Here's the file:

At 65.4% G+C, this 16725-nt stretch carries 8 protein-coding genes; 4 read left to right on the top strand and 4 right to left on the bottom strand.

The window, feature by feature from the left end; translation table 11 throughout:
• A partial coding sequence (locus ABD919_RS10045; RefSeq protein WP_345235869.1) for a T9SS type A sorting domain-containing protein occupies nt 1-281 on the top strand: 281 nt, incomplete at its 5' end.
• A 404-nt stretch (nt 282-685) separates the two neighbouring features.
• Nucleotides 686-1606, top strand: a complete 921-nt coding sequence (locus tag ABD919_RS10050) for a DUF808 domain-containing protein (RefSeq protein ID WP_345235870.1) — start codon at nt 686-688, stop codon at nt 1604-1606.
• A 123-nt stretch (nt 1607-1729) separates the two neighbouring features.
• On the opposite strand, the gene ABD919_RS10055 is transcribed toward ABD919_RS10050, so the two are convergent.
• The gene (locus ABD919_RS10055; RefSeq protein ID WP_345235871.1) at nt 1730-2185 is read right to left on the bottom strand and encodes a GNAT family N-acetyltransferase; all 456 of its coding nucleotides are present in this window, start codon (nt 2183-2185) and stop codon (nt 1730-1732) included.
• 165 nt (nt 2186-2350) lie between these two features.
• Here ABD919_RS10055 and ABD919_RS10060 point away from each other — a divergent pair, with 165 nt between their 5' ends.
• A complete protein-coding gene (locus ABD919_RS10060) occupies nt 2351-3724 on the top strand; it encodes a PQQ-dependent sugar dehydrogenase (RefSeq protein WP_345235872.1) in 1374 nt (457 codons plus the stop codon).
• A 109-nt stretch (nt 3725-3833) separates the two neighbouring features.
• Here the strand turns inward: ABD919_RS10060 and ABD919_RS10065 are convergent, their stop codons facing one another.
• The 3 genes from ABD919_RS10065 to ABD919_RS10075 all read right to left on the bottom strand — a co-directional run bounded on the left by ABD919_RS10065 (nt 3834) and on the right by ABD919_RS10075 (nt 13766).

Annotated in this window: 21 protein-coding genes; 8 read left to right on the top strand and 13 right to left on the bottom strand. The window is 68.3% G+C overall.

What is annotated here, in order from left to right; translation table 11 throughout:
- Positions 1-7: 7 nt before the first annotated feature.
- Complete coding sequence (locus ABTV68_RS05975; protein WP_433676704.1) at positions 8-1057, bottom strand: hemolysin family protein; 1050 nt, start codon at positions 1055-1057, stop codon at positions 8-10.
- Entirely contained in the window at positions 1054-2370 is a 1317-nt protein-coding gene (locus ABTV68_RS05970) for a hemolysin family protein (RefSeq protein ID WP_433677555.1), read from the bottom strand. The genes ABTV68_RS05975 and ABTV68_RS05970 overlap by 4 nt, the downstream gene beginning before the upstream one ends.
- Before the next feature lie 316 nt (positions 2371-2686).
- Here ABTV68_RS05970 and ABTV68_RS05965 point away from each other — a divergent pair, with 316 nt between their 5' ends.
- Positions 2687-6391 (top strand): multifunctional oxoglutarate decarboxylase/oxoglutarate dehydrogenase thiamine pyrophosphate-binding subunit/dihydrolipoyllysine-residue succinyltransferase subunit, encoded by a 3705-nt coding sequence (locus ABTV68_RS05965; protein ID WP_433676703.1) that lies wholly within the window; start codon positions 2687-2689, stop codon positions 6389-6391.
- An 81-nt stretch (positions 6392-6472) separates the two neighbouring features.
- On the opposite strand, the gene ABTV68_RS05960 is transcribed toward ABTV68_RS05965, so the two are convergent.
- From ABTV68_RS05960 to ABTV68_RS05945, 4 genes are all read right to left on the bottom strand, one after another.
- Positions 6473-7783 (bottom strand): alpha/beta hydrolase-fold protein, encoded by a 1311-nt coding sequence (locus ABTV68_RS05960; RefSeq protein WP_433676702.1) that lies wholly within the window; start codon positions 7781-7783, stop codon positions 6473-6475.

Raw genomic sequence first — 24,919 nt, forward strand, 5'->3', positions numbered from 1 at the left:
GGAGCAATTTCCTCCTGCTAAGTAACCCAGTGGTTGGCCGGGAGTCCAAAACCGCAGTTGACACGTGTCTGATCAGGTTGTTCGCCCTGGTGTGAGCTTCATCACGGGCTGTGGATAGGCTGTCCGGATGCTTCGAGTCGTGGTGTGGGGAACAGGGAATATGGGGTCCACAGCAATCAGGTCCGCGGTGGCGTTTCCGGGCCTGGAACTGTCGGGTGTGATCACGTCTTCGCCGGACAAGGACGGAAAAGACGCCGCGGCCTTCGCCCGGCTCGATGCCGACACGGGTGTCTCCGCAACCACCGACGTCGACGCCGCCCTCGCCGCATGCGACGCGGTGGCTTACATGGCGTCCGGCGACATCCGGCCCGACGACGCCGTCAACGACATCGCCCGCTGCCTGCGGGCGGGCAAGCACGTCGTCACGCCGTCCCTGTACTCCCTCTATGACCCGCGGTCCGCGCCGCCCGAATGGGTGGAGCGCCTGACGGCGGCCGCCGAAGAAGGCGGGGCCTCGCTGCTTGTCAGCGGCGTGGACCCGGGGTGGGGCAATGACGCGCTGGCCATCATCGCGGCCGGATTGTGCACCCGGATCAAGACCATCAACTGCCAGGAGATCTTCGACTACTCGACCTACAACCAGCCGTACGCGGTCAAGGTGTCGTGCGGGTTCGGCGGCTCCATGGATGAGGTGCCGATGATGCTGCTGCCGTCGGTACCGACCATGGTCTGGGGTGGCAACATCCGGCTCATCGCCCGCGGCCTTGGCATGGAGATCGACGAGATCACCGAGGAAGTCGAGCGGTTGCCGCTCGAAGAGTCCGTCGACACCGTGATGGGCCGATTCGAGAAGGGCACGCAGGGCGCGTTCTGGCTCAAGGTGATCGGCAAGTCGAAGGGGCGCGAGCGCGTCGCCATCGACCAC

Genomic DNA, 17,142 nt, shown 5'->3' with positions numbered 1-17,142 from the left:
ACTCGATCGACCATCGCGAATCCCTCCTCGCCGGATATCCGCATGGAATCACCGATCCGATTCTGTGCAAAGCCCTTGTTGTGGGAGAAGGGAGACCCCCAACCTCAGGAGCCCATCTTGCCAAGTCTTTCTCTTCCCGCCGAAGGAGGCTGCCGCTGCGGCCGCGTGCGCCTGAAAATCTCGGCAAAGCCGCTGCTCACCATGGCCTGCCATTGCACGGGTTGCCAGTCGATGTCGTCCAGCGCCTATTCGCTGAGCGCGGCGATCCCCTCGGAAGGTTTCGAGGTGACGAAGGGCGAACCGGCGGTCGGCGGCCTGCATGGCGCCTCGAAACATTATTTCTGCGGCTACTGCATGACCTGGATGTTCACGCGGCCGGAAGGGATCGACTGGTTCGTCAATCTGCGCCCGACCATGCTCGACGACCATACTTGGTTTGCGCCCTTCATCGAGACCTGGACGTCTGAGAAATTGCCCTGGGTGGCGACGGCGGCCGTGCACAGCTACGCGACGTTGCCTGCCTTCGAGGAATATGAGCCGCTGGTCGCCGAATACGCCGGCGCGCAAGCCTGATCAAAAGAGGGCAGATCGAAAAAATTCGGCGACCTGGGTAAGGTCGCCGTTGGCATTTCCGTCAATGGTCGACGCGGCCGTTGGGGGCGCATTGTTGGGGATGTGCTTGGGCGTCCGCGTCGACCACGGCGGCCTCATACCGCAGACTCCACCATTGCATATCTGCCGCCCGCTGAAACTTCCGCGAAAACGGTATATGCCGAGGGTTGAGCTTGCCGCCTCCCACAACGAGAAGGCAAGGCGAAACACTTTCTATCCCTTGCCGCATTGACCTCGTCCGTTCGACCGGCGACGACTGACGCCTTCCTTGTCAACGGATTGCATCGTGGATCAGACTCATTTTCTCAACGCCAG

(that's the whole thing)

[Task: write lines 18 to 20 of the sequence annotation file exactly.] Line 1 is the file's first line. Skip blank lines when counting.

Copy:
- Complete coding sequence (locus ABTV68_RS05975; protein WP_433676704.1) at positions 8-1057, bottom strand: hemolysin family protein; 1050 nt, start codon at positions 1055-1057, stop codon at positions 8-10.
- Entirely contained in the window at positions 1054-2370 is a 1317-nt protein-coding gene (locus ABTV68_RS05970) for a hemolysin family protein (RefSeq protein ID WP_433677555.1), read from the bottom strand. The genes ABTV68_RS05975 and ABTV68_RS05970 overlap by 4 nt, the downstream gene beginning before the upstream one ends.
- Before the next feature lie 316 nt (positions 2371-2686).